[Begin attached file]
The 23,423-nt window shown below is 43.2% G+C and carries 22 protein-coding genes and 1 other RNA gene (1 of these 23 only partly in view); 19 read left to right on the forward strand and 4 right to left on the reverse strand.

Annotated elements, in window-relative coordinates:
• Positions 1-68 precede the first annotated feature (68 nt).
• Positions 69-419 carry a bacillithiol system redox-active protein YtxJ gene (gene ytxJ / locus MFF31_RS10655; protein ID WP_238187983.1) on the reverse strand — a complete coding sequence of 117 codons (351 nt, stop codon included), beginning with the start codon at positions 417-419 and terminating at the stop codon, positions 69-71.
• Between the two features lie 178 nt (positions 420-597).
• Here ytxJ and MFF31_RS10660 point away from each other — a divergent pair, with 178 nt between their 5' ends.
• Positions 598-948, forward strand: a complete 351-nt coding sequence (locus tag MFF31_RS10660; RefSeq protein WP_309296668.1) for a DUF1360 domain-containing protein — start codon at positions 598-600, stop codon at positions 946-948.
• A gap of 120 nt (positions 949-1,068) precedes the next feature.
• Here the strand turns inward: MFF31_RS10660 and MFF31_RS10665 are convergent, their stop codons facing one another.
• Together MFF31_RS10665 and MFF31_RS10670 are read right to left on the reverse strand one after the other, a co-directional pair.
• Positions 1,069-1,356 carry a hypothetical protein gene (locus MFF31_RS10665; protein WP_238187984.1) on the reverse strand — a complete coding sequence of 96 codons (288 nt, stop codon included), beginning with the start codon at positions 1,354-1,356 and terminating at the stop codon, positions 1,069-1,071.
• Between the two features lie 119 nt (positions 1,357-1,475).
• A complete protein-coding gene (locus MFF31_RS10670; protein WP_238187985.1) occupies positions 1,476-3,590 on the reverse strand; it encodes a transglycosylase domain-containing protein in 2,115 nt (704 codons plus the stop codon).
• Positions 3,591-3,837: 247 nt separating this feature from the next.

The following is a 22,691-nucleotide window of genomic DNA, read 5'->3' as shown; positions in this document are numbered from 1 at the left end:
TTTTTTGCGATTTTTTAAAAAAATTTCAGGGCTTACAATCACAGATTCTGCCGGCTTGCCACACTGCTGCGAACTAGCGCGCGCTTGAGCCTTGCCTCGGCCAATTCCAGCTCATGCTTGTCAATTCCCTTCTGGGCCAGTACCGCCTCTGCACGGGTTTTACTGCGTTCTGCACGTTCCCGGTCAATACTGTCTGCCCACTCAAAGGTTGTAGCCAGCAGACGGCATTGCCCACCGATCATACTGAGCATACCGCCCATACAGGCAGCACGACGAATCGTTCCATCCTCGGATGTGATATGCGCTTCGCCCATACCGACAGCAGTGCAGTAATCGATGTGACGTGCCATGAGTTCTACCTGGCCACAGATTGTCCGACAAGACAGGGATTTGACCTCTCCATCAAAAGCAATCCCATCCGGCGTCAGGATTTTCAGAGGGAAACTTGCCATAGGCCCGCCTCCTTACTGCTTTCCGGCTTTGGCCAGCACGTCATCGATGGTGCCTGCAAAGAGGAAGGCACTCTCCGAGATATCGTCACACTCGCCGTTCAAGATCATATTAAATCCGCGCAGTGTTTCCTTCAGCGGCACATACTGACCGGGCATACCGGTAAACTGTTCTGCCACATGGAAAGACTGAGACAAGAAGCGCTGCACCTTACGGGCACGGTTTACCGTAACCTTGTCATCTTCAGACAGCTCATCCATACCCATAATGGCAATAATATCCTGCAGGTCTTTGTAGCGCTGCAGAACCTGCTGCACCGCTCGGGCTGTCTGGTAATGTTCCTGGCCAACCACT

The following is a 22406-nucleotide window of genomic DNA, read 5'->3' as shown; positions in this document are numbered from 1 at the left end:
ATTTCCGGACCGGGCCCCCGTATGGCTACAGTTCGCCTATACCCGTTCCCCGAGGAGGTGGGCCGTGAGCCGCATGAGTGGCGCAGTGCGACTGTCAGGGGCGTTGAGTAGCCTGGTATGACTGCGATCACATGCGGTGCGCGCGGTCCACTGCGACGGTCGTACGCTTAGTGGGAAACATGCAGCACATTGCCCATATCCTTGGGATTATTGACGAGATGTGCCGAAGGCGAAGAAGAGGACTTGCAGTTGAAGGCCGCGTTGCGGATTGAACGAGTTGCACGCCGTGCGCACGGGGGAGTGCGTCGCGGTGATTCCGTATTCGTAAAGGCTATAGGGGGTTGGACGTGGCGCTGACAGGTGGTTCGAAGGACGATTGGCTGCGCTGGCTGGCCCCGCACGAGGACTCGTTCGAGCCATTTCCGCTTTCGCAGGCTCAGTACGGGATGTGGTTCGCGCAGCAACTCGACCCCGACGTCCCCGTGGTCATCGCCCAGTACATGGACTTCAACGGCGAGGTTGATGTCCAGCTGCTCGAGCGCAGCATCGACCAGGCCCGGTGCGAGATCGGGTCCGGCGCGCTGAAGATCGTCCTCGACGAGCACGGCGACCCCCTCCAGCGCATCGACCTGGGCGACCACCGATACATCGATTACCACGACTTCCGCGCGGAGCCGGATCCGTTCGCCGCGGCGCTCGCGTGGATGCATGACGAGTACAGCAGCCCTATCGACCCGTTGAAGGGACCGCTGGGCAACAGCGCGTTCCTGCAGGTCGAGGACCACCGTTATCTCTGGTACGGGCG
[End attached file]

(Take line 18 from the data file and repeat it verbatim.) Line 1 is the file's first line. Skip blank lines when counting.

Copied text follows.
ATTTCCGGACCGGGCCCCCGTATGGCTACAGTTCGCCTATACCCGTTCCCCGAGGAGGTGGGCCGTGAGCCGCATGAGTGGCGCAGTGCGACTGTCAGGGGCGTTGAGTAGCCTGGTATGACTGCGATCACATGCGGTGCGCGCGGTCCACTGCGACGGTCGTACGCTTAGTGGGAAACATGCAGCACATTGCCCATATCCTTGGGATTATTGACGAGATGTGCCGAAGGCGAAGAAGAGGACTTGCAGTTGAAGGCCGCGTTGCGGATTGAACGAGTTGCACGCCGTGCGCACGGGGGAGTGCGTCGCGGTGATTCCGTATTCGTAAAGGCTATAGGGGGTTGGACGTGGCGCTGACAGGTGGTTCGAAGGACGATTGGCTGCGCTGGCTGGCCCCGCACGAGGACTCGTTCGAGCCATTTCCGCTTTCGCAGGCTCAGTACGGGATGTGGTTCGCGCAGCAACTCGACCCCGACGTCCCCGTGGTCATCGCCCAGTACATGGACTTCAACGGCGAGGTTGATGTCCAGCTGCTCGAGCGCAGCATCGACCAGGCCCGGTGCGAGATCGGGTCCGGCGCGCTGAAGATCGTCCTCGACGAGCACGGCGACCCCCTCCAGCGCATCGACCTGGGCGACCACCGATACATCGATTACCACGACTTCCGCGCGGAGCCGGATCCGTTCGCCGCGGCGCTCGCGTGGATGCATGACGAGTACAGCAGCCCTATCGACCCGTTGAAGGGACCGCTGGGCAACAGCGCGTTCCTGCAGGTCGAGGACCACCGTTATCTCTGGTACGGGCG